Become a community scientist

Post by Jen Berlinghof

While the past year and a half has kept many of us mostly at home, nature in our backyards and beyond has provided a balm for these trying times. General use of the Lake County Forest Preserves in northern Illinois is trending 30% higher in 2021 than a typical pre-pandemic year. And in 2020, there was an astounding 70% surge in visitation. The number of folks delving into home gardening and backyard birding has skyrocketed as well, making headlines by leaving store shelves bare of birdseed and bird feeders. The COVID-19 pandemic has amplified our desire to connect to nature closer to home, and it has created space and time for local, daily observations. All of this translates to an environment ripe for community science, also called citizen science.

Community scientists flip over a cover board during a BioBlitz event held at Middlefork Savanna in Lake Forest in 2008. Photo © Carol Freeman.
Community scientists flip over a cover board during a BioBlitz event held at Middlefork Savanna in Lake Forest in 2008. Photo © Carol Freeman.

Community science consists of collaborations between professional scientists and members of the general public. Through such partnerships, volunteers, or community scientists, make many important scientific contributions. They assist with biodiversity science, from the rarest butterfly to the most common backyard flower. They help answer important questions around the effects of climate change on plants and animals, and how we can help mitigate those effects. Ordinary folks, with a desire to help and some basic training, have discovered everything from new animal species to new exoplanets.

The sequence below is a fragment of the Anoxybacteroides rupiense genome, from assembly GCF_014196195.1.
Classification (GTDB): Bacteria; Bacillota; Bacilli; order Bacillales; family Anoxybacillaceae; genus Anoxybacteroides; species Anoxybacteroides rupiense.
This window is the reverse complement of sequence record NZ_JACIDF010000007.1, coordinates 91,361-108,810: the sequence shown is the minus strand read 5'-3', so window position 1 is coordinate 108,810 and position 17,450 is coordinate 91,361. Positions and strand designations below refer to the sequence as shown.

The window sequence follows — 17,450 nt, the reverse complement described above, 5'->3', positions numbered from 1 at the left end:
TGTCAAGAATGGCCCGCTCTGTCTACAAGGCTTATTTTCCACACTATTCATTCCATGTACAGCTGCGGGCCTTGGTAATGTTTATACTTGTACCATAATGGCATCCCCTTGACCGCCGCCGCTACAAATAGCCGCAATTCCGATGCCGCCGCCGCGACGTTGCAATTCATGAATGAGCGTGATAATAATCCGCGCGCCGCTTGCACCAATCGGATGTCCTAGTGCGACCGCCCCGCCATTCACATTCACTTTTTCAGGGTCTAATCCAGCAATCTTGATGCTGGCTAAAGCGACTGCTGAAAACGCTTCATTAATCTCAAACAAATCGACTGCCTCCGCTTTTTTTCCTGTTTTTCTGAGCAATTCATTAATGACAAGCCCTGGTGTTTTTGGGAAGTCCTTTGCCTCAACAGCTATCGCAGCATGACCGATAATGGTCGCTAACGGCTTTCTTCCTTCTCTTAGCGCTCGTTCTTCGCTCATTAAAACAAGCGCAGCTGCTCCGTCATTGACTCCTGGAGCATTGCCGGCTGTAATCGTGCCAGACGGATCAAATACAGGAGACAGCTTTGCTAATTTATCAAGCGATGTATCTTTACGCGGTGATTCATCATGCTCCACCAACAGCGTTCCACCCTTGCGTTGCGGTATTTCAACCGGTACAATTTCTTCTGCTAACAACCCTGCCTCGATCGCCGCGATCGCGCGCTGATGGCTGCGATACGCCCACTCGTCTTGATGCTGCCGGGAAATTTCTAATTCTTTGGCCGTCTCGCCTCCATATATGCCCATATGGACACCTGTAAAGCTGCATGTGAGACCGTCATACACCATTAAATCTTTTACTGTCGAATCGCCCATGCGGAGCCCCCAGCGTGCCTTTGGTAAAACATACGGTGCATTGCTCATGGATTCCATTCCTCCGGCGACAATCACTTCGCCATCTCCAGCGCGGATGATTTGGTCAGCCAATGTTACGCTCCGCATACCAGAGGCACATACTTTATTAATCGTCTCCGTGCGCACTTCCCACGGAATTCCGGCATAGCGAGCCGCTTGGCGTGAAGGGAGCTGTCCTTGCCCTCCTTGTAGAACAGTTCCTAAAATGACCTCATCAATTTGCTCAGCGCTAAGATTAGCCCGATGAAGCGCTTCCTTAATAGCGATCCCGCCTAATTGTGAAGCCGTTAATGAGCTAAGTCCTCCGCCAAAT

A group of preserve visitors watches for birds. Photo © Lake County Forest Preserves.
A group of preserve visitors watches for birds. Photo © Lake County Forest Preserves.

Researchers list the top reasons for participation in community science programs as a desire to contribute meaningfully to science, to enjoy a pleasant distraction from everyday life and to be part of a supportive community. Rest assured that you don’t have to be an expert. Professional scientists break down complex tasks into smaller duties that people without specialized training can tackle. Anyone can do it—from students to senior citizens.

While some rookie community scientists might worry the data they share or the plant or animal identifications they make won’t be accurate, a 2018 analysis found such concerns to be unwarranted. Volunteers and professional scientists agree on the data an impressive 96% of the time, thanks to a number of tools and techniques that ensure data integrity, ranging from training sessions to standardized protocols.

Volunteers watch for birds migrating along the Lake Michigan flyway at Fort Sheridan in Lake Forest. Photo © Michael Haug.
Volunteers watch for birds migrating along the Lake Michigan flyway at Fort Sheridan in Lake Forest. Photo © Michael Haug.